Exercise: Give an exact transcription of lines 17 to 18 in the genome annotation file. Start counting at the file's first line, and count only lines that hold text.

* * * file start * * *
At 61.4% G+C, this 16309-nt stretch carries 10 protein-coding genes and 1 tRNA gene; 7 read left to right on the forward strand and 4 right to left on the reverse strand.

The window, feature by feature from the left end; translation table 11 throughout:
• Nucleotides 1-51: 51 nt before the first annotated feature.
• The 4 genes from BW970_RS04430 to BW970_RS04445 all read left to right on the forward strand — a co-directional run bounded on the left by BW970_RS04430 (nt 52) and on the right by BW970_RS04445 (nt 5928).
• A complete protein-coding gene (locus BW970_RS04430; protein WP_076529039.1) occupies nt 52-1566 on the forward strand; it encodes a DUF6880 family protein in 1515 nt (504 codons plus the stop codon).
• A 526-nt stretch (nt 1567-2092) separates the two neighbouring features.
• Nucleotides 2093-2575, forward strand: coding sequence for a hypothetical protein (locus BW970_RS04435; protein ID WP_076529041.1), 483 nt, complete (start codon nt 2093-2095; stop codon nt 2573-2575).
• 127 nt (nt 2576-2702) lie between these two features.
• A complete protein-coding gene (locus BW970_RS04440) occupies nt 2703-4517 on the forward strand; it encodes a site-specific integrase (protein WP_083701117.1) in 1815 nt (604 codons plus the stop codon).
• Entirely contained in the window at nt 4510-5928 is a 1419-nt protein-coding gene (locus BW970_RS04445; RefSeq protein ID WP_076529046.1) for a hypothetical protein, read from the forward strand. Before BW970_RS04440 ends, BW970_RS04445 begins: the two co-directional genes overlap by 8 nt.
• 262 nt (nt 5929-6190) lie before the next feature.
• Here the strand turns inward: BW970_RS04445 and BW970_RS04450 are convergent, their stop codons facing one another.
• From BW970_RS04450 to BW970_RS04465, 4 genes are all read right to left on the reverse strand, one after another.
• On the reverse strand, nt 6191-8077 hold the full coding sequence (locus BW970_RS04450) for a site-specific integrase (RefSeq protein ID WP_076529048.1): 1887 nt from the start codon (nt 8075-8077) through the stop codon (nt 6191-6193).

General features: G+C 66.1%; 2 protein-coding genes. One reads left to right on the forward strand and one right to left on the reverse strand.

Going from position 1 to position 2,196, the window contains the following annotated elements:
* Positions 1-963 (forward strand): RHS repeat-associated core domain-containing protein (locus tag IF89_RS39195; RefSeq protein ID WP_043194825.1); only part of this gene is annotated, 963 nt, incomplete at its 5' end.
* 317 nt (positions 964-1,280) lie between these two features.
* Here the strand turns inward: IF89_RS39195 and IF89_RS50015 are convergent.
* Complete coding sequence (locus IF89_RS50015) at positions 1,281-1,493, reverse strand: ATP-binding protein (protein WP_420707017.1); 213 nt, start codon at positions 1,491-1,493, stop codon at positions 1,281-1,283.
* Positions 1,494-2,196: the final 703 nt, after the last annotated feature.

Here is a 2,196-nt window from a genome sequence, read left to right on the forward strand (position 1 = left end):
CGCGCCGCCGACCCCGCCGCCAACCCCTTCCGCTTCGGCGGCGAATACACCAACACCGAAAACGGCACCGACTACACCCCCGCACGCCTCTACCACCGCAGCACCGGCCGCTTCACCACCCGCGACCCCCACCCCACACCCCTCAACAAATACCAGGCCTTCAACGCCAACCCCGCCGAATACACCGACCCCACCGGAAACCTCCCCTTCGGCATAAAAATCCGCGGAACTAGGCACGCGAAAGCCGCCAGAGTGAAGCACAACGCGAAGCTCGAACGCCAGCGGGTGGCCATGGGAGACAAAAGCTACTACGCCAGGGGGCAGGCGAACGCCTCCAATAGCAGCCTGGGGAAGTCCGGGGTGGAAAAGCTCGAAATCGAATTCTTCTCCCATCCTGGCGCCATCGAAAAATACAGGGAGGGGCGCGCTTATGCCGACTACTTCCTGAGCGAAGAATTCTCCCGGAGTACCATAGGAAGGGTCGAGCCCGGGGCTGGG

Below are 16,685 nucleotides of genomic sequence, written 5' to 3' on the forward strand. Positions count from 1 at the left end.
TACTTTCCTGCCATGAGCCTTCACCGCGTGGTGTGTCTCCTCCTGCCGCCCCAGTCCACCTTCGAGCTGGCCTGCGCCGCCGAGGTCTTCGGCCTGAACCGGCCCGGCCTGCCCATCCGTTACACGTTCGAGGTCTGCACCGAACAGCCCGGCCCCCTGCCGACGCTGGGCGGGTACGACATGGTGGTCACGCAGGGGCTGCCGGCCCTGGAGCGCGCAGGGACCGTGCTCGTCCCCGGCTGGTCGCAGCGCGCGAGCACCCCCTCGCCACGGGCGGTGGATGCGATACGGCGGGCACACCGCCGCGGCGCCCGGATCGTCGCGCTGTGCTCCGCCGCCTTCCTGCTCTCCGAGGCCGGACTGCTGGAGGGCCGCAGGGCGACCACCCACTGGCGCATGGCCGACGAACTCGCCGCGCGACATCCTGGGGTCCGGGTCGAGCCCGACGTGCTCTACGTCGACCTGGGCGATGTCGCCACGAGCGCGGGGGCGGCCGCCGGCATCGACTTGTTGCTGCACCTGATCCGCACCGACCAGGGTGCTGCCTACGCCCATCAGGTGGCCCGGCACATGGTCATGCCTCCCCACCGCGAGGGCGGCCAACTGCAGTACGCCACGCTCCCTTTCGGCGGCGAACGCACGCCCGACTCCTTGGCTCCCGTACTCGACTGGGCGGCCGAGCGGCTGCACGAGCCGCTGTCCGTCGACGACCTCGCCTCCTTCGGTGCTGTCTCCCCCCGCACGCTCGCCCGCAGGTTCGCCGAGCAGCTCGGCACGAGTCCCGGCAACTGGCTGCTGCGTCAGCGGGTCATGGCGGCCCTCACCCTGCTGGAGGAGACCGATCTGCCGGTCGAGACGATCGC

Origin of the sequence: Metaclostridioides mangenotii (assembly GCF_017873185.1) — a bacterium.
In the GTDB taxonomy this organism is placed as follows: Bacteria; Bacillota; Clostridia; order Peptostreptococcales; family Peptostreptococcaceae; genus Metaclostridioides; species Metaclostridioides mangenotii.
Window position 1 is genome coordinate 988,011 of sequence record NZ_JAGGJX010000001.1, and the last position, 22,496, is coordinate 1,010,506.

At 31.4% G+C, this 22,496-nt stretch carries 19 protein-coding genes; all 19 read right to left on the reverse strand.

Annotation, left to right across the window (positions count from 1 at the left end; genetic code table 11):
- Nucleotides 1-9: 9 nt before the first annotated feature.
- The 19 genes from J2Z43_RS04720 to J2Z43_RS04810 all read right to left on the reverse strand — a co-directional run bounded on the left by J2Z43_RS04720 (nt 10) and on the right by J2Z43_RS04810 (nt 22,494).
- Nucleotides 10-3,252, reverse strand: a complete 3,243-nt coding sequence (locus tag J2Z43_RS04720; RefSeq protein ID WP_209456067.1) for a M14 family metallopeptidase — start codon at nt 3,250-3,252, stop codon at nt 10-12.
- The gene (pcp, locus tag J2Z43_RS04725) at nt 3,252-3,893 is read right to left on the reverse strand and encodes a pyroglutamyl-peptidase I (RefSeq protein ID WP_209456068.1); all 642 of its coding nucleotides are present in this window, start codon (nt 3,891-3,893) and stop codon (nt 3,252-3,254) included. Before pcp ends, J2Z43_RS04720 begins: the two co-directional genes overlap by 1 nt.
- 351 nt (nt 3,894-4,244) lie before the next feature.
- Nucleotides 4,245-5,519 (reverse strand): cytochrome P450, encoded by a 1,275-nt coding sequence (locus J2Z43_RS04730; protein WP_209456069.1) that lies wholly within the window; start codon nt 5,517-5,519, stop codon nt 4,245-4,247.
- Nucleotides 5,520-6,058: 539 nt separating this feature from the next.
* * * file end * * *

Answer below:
* Positions 1-963 (forward strand): RHS repeat-associated core domain-containing protein (locus tag IF89_RS39195; RefSeq protein ID WP_043194825.1); only part of this gene is annotated, 963 nt, incomplete at its 5' end.
* 317 nt (positions 964-1,280) lie between these two features.